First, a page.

If there were one signature dish at Al’s Breakfast, it would have to be The Jose with one ($5.50) or two ($6.90) poached eggs, cheddar cheese, hash browns, salsa, and a side of white or wheat bread. This classic dish, popular with locals and tourists, has a cult following and has even been featured on television. Just remember that The Jose is massive, so come hungry.

The story goes that a customer named Jose created this dish. Ironically, he didn’t enjoy the dish, but over time, the dish became popular among college students from the nearby University of Minnesota.

This thing was greasy and good. Nothing was fancy here, just a bed of crispy hash browns topped with a couple of poached eggs, lots of melted smoky cheddar cheese, and a little spicy salsa. Somehow, it all comes together perfectly.

Each bite of The Jose was perfect. Though slightly overcooked, the eggs rewarded me with a silky yellow yolk mixed wonderfully with gooey cheese, hot and crispy hash browns, and fresh salsa.

Though there wasn’t much of it, the homemade salsa was spot on. The fresh and bright salsa added color and a good kick of heat. The salsa worked well with the otherwise greasy and cheesy dish.

Even with an assortment of hot sauces available, I will ask for an extra side of salsa next time.

I might try to make my version of The Jose at home, but I don’t think I could ever make it as well as Al’s Breakfast does.

Buttermilk Pancakes with Blueberries and Walnuts

Short stack buttermilk pancake with blueberries and walnuts
Short stack buttermilk pancake with blueberries and walnuts

Having read great reviews about the pancakes, I knew I had to order a Short Stack Buttermilk Pancake with Blueberries and Walnuts ($3.20).

At Al’s Breakfast, you have the option of four sizes of pancakes: Short Stack (S.S.), Short (Sh.), Regular (Reg.), and Long. I went for the smallest pancake possible since I had already eaten every morsel of The Jose.

Just as with The Jose, this dish was simple simple but delicious.

The pancake was fluffy and cooked to a perfect golden brown. Each bite was moist. What I also loved about the pancake was that every bite had blueberries and walnuts. When they say blueberries and walnuts, they mean it.

For an extra 85 cents, you can get a half order of pure maple syrup to add to your pancakes instead of the house syrup. Either way, you can’t go wrong.

Service at Al’s Breakfast

Before I arrived, I thought the service had to be cold and unfriendly since the main goal of Al’s Breakfast was to get people in and out as quickly as possible.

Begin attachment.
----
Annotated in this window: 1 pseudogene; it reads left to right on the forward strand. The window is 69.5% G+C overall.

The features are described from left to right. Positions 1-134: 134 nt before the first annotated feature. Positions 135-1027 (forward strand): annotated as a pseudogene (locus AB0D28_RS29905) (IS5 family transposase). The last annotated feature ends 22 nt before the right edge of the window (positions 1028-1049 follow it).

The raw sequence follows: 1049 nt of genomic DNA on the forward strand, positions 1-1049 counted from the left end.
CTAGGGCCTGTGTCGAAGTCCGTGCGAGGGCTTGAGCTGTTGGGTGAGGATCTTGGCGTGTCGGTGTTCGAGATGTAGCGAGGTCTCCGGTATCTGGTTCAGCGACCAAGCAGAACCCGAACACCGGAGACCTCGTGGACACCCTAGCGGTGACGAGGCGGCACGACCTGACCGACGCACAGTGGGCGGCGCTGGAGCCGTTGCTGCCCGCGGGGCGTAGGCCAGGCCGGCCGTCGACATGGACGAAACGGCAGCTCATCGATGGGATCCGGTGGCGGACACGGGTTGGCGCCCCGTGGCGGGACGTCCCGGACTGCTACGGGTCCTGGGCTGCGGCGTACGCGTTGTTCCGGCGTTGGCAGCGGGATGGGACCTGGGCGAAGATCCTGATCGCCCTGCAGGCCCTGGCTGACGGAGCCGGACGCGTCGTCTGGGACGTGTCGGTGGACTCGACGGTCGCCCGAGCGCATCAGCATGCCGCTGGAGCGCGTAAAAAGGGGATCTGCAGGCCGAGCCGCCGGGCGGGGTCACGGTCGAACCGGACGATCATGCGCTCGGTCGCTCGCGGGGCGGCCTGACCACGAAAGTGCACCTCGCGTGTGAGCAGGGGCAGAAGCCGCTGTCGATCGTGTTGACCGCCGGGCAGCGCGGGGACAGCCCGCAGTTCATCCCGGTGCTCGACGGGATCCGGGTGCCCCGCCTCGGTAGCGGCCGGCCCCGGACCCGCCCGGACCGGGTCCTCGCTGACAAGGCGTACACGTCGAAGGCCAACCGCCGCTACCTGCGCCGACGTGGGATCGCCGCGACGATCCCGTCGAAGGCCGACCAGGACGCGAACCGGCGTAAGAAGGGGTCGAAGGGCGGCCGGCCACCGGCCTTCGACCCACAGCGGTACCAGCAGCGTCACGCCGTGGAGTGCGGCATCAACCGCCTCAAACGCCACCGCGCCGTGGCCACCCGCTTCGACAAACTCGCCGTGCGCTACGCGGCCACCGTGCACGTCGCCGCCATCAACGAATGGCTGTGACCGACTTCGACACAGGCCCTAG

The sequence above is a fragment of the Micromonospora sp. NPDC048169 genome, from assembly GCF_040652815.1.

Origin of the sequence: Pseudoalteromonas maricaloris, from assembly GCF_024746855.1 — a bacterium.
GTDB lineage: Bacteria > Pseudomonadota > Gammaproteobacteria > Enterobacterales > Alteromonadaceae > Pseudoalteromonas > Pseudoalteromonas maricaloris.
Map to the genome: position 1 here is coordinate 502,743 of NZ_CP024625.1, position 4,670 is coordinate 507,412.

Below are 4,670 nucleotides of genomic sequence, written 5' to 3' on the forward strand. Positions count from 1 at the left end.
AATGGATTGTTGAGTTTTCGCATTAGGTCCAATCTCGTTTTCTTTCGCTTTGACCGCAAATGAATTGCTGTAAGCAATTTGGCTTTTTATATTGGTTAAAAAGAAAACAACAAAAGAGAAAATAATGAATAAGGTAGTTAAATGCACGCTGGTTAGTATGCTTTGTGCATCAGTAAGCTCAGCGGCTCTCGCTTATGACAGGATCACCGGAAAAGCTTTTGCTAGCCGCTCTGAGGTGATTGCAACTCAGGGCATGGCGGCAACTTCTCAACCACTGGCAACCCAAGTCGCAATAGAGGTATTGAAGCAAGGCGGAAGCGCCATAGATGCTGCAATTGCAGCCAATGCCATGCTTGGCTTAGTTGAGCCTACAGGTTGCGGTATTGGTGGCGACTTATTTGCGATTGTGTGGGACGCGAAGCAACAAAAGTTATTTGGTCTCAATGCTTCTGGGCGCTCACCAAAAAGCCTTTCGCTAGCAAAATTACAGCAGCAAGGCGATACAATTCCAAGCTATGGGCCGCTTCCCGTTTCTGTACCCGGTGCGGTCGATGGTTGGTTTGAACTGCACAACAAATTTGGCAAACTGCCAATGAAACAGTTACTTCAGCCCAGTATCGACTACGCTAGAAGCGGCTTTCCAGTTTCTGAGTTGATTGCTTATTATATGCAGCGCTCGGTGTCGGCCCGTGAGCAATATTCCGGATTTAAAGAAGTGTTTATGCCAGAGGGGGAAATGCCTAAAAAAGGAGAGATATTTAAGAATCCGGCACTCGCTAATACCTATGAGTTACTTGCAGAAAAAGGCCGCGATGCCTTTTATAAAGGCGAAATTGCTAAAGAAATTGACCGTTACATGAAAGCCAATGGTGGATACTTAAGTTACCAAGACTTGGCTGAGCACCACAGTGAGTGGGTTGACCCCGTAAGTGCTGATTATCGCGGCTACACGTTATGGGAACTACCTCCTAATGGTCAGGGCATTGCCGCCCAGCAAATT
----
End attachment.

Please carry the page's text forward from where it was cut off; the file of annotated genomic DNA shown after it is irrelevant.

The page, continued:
Surprisingly, the service was friendly, efficient, and laid-back. Though the servers seemed to be always running around and rushing, they checked up on me constantly and refilled my drink when needed.

It was also fun to watch the servers and chefs yell orders at each other and banter back and forth.


Al’s Breakfast might not be the best breakfast I have ever had, but it was one of the most unique and memorable restaurant experiences I have ever had at a diner.

The wait might have been long for a seat, the restaurant was tiny and claustrophobic, and I had to eat quickly and move on, but the effort was worth it. When I took a seat at the bar, I could tell right away that the chefs put a lot of love and care into the food they made.

The greasy and delicious food, reasonable prices, charming and quirking interior and décor, friendly servers, and the unique experience make Al’s Breakfast in Dinkytown a must-visit restaurant in Minneapolis.


  • The Jose
  • Unique experience that you won’t find anywhere else
  • Intimate setting
  • Great pancakes
  • Reasonable prices


  • Usually a wait, which can be long on weekends
  • Cash only
  • Only 14 bar stools, so be prepared to get up and move when asked
  • People will be standing behind you while you eat
  • No bathrooms


Monday - Saturday: 6:00 AM - 1:00 PM
Sunday: 9:00AM - 1:00PM


413 14th Ave SE
Minneapolis, MN 55414
GPS Coordinates: 44.981032,-93.235544




Last Updated on April 18, 2024

2 thoughts on “A Sunday morning visit to Al’s Breakfast in Minneapolis, MN”

  1. They do have a bathroom, just have to ask. They have to move a chunk of the counter and let you in the back.

    You can and will be seated if you have a large group, but agreed that it’s kind of a pain.

    Weekdays closer to closing time is probably the best time to come busy wise.